Law Office of Amy B. Van Fossen, P.A. - Elder Law

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Planning for the funeral

Florida residents have the option of putting funeral instructions into their will. However, there is a chance that the will won’t be discovered until after the funeral has taken place. Therefore, those instructions might not be followed despite the fact that they are generally considered to be binding on an executor. These days, it is more common to use a planning declaration document.

This gives an individual the authority to make the arrangements for a funeral. The person who creates the document can make suggestions or give instructions that are narrow or broad in scope. Whoever is authorized to plan the funeral will generally have the ability to make decisions regarding issues that weren’t discussed in the in the planning document itself.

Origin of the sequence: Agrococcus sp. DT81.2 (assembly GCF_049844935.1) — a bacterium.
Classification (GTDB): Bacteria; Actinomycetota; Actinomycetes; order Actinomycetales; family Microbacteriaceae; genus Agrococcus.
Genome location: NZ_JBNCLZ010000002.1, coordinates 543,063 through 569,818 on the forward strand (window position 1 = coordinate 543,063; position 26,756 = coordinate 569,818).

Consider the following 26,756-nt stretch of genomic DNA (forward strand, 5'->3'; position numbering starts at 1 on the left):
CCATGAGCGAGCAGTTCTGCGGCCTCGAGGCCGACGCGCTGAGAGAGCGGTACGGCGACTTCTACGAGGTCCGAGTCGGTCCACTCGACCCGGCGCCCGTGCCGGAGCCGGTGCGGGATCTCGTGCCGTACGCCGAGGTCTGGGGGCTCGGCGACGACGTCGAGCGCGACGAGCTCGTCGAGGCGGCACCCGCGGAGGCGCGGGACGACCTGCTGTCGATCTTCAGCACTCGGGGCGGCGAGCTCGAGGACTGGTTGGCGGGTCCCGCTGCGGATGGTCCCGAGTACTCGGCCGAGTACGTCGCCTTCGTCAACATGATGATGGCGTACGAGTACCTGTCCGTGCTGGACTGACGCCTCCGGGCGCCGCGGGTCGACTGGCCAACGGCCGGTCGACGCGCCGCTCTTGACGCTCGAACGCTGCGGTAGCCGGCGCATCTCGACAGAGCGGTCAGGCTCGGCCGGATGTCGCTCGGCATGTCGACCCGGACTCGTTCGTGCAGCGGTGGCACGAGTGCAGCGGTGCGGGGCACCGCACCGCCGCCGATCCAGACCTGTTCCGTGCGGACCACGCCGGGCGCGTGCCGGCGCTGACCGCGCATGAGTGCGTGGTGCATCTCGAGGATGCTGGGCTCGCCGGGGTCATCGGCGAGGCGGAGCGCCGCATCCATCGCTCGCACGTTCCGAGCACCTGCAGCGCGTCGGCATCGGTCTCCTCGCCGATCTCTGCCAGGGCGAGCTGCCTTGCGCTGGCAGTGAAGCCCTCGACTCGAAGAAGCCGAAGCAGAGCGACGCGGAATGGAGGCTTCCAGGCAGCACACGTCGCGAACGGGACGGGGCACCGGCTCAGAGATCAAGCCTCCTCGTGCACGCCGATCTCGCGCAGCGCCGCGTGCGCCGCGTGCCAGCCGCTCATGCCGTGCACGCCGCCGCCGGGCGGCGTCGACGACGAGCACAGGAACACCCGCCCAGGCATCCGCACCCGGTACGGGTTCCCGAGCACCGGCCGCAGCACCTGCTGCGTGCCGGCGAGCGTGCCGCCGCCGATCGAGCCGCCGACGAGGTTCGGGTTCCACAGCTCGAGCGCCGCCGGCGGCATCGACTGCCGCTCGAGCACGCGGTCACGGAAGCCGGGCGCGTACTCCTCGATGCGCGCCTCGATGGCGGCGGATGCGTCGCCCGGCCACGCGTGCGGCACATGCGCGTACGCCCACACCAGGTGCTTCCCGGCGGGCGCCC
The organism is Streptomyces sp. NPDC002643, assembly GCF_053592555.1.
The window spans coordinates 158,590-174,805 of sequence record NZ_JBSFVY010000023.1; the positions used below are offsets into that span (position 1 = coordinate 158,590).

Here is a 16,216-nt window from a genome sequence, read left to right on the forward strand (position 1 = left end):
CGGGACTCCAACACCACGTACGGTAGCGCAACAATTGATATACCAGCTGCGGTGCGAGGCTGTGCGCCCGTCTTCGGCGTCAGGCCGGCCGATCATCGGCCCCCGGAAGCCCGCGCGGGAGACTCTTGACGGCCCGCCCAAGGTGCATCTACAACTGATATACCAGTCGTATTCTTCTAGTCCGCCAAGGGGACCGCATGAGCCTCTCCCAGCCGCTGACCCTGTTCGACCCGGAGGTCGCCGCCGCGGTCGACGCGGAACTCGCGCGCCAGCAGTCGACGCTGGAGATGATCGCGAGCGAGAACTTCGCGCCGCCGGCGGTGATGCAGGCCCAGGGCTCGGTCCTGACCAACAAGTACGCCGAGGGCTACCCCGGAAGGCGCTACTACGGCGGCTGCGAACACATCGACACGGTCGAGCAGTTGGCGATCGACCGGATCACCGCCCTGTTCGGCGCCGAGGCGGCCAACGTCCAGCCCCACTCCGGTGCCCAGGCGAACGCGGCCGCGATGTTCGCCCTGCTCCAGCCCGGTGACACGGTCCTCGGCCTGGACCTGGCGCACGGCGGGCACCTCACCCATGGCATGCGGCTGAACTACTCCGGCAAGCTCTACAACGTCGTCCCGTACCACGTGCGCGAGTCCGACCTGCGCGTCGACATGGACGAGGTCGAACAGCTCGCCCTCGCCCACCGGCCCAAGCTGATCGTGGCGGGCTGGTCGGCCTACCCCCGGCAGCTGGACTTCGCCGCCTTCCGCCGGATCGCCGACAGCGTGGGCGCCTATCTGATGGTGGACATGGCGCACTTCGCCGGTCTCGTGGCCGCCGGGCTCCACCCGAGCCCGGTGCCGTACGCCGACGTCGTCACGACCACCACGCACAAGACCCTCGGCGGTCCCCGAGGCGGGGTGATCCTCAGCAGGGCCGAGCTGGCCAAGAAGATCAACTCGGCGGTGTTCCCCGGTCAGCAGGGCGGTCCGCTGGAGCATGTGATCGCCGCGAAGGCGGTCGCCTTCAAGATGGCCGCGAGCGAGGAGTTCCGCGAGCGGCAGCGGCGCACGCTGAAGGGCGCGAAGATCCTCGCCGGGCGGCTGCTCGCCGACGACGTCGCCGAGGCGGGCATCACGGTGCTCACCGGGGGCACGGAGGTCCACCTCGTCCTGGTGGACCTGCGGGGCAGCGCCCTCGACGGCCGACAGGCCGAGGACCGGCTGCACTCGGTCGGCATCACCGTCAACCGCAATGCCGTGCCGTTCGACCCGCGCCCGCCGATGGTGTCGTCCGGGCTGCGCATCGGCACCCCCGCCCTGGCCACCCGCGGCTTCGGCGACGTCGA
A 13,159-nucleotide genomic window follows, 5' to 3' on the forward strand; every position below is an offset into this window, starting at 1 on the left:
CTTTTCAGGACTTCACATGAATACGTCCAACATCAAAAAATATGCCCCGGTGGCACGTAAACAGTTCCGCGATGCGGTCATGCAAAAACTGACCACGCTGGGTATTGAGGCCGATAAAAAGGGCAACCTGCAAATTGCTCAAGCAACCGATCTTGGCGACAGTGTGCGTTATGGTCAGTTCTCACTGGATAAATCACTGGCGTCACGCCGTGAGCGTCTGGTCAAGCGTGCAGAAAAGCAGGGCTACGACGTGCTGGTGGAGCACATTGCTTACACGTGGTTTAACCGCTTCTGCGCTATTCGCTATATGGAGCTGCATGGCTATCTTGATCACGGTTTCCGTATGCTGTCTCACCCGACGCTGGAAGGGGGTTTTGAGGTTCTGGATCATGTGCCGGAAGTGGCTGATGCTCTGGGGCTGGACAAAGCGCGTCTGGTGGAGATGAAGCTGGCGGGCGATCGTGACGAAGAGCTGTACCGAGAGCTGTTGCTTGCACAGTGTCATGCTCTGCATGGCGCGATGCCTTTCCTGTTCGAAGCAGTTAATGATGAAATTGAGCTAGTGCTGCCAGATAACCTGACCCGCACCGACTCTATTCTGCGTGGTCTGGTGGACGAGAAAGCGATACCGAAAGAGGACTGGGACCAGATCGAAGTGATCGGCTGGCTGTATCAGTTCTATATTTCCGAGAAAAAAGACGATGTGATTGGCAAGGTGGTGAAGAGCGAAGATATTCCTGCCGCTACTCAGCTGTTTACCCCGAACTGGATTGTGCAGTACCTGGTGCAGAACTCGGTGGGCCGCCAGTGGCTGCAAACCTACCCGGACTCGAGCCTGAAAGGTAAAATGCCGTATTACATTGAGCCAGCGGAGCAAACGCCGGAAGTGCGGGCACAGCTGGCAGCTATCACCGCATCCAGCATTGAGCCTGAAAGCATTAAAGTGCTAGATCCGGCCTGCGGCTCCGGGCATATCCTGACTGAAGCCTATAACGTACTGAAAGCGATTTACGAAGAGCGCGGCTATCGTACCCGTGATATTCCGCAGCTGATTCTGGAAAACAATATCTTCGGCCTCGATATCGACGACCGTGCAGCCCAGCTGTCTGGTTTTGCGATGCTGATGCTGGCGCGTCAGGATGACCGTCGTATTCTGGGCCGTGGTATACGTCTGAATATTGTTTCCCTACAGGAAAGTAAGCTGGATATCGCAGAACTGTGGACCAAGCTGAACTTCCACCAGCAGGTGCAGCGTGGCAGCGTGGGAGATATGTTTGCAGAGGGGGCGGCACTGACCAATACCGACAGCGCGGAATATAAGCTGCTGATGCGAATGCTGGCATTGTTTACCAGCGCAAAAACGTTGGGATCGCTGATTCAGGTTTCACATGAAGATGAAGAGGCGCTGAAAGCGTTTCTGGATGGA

In some cases, an attorney could have the power to make funeral arrangements if he or she was named on a power of attorney. This is because the ability to dispose of a person’s remains survives the death of an individual and the termination of the rest of the POA. If a person has neither a planning document or a POA, a spouse, sibling or child could be authorized to make funeral arrangements. An individual may want to have a discussion with family members to sort out the details of a funeral to reduce the stress that they feel after the death.

The loss of a loved one may be a stressful event regardless of how it happens. To ensure that a person’s wishes are met after passing, it may be a good idea to create a thorough estate plan. This may include instructions as to how a funeral should proceed as well as who should receive certain assets. Doing so could reduce family infighting and allow for healing.